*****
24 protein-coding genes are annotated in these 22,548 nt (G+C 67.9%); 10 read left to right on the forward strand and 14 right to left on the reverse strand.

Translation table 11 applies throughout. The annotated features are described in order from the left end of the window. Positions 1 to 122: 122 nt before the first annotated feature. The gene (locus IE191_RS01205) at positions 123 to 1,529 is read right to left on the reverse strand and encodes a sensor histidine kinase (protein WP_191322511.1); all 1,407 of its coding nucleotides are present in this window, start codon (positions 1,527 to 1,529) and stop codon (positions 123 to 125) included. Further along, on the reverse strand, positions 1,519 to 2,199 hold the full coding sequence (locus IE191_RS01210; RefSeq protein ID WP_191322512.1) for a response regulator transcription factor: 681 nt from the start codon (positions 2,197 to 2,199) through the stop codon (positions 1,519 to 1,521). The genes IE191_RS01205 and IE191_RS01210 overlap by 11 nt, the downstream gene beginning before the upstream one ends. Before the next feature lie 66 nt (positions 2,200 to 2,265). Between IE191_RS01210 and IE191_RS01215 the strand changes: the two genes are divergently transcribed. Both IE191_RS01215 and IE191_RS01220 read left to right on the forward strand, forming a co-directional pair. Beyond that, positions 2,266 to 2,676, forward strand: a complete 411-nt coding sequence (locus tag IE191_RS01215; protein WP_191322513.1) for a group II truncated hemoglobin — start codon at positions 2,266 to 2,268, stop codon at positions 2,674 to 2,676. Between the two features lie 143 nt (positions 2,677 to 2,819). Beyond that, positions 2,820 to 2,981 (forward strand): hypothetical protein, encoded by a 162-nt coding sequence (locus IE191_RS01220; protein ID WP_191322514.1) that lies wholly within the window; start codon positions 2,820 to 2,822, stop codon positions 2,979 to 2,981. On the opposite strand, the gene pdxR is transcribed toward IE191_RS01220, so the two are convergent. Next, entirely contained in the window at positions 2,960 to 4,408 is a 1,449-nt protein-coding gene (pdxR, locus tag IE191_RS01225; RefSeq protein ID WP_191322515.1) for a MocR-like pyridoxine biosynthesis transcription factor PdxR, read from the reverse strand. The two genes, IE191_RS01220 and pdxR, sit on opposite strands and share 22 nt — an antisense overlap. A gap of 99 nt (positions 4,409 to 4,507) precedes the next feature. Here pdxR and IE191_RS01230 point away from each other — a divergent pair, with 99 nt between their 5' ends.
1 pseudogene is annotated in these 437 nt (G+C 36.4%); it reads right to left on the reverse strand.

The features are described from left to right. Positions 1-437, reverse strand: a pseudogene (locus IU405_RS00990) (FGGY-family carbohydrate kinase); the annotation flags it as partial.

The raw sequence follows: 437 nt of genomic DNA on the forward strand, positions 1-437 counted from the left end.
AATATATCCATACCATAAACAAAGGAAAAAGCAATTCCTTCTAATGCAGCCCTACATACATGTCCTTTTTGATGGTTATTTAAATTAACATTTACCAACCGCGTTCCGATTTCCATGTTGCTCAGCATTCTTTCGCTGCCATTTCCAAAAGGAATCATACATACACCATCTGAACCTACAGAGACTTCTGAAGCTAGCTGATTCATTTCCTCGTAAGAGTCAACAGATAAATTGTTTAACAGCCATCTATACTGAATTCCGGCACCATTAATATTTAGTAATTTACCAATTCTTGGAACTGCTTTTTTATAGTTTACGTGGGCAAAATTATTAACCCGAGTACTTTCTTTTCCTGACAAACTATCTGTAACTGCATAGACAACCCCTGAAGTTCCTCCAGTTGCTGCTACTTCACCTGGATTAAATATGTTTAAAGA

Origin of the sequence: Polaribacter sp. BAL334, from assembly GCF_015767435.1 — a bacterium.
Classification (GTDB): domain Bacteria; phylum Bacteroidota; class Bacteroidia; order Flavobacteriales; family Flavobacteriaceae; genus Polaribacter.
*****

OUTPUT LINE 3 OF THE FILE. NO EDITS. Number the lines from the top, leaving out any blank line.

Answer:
1 pseudogene is annotated in these 437 nt (G+C 36.4%); it reads right to left on the reverse strand.